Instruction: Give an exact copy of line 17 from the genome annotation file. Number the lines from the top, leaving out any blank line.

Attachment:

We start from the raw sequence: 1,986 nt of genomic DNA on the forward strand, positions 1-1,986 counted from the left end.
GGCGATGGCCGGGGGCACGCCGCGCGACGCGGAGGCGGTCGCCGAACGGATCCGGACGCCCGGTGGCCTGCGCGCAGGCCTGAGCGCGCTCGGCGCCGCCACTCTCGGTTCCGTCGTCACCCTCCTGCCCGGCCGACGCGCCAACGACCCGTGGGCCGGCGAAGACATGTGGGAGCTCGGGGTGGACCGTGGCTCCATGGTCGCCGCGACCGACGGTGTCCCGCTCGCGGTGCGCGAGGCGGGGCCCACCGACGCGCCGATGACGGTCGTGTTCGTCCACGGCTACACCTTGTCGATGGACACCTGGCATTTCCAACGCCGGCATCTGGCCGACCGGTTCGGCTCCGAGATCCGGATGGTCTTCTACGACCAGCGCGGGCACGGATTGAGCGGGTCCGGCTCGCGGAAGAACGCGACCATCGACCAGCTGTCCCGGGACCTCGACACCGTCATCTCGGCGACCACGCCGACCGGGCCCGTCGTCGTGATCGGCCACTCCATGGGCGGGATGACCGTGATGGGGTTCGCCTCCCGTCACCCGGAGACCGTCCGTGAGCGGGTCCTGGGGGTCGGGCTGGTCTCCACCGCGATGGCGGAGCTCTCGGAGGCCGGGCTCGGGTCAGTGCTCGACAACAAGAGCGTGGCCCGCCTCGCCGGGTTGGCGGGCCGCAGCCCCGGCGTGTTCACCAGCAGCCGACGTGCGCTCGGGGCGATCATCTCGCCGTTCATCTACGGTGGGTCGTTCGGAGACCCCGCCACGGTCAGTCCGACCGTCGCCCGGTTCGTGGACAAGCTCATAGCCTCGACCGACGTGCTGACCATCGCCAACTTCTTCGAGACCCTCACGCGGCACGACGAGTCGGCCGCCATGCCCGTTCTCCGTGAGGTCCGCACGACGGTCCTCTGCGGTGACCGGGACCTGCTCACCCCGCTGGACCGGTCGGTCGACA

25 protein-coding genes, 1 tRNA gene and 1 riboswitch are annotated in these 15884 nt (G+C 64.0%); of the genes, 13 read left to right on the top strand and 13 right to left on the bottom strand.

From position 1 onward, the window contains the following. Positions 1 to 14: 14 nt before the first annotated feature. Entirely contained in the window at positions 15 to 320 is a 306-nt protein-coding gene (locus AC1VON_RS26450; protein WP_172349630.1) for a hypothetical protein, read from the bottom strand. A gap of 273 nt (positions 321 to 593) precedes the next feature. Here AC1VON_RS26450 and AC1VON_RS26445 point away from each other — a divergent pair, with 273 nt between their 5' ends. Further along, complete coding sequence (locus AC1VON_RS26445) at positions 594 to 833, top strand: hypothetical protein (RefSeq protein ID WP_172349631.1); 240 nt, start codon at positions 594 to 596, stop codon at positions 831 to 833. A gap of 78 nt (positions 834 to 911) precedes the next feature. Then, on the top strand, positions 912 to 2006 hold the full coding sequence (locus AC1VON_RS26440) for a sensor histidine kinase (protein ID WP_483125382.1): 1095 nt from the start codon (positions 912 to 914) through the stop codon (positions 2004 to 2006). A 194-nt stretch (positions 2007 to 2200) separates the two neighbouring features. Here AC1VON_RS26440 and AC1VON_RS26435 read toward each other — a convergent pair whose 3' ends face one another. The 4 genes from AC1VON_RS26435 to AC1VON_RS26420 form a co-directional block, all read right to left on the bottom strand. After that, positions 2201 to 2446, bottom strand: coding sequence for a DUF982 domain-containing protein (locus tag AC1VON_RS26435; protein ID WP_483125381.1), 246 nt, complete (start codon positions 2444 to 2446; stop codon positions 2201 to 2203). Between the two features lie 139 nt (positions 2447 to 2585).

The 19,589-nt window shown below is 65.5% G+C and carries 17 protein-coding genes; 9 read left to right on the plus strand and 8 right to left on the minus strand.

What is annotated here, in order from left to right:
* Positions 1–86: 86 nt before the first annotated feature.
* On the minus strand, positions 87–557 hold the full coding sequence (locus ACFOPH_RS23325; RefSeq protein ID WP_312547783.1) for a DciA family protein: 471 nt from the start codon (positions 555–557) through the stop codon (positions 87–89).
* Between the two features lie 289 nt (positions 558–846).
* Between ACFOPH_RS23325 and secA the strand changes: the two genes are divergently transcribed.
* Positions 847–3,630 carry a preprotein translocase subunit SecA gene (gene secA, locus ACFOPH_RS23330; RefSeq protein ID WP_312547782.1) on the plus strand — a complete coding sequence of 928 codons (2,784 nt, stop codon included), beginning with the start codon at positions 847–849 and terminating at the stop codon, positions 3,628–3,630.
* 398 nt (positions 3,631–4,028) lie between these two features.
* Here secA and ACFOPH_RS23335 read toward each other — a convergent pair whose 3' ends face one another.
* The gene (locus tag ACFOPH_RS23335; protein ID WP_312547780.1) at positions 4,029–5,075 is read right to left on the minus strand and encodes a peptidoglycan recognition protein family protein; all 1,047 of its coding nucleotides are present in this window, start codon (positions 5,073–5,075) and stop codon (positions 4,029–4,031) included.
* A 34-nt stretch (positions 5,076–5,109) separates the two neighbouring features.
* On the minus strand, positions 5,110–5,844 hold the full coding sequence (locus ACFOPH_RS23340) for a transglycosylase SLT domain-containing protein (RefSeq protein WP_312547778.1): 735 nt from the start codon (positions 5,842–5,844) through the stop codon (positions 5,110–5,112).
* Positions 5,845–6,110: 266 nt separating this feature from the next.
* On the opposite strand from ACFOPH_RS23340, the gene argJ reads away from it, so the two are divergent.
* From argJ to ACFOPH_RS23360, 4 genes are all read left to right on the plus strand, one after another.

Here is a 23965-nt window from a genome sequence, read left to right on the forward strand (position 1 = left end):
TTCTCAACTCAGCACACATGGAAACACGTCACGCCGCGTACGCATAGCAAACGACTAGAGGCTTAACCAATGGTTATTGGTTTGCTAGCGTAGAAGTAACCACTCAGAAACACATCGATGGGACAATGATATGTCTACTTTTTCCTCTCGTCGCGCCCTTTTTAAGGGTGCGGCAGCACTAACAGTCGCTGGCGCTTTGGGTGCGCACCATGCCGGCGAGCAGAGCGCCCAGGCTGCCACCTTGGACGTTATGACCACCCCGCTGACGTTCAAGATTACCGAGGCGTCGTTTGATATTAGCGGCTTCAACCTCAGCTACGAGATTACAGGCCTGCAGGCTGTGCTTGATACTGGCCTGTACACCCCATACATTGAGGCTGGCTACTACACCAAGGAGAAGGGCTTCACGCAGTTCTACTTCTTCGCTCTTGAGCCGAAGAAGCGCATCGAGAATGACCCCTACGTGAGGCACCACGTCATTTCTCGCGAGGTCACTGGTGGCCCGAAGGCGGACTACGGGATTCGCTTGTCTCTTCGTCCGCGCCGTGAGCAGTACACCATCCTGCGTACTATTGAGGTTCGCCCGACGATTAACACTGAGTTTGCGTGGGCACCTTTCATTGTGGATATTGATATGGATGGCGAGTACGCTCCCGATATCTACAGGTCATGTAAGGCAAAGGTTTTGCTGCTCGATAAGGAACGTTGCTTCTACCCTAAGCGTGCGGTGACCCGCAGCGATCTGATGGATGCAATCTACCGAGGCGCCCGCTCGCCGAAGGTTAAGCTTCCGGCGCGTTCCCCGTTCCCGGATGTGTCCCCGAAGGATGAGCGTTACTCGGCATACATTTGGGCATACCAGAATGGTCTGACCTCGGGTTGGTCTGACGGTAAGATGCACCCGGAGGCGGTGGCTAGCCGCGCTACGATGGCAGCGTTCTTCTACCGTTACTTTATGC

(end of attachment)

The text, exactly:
* Positions 5,845–6,110: 266 nt separating this feature from the next.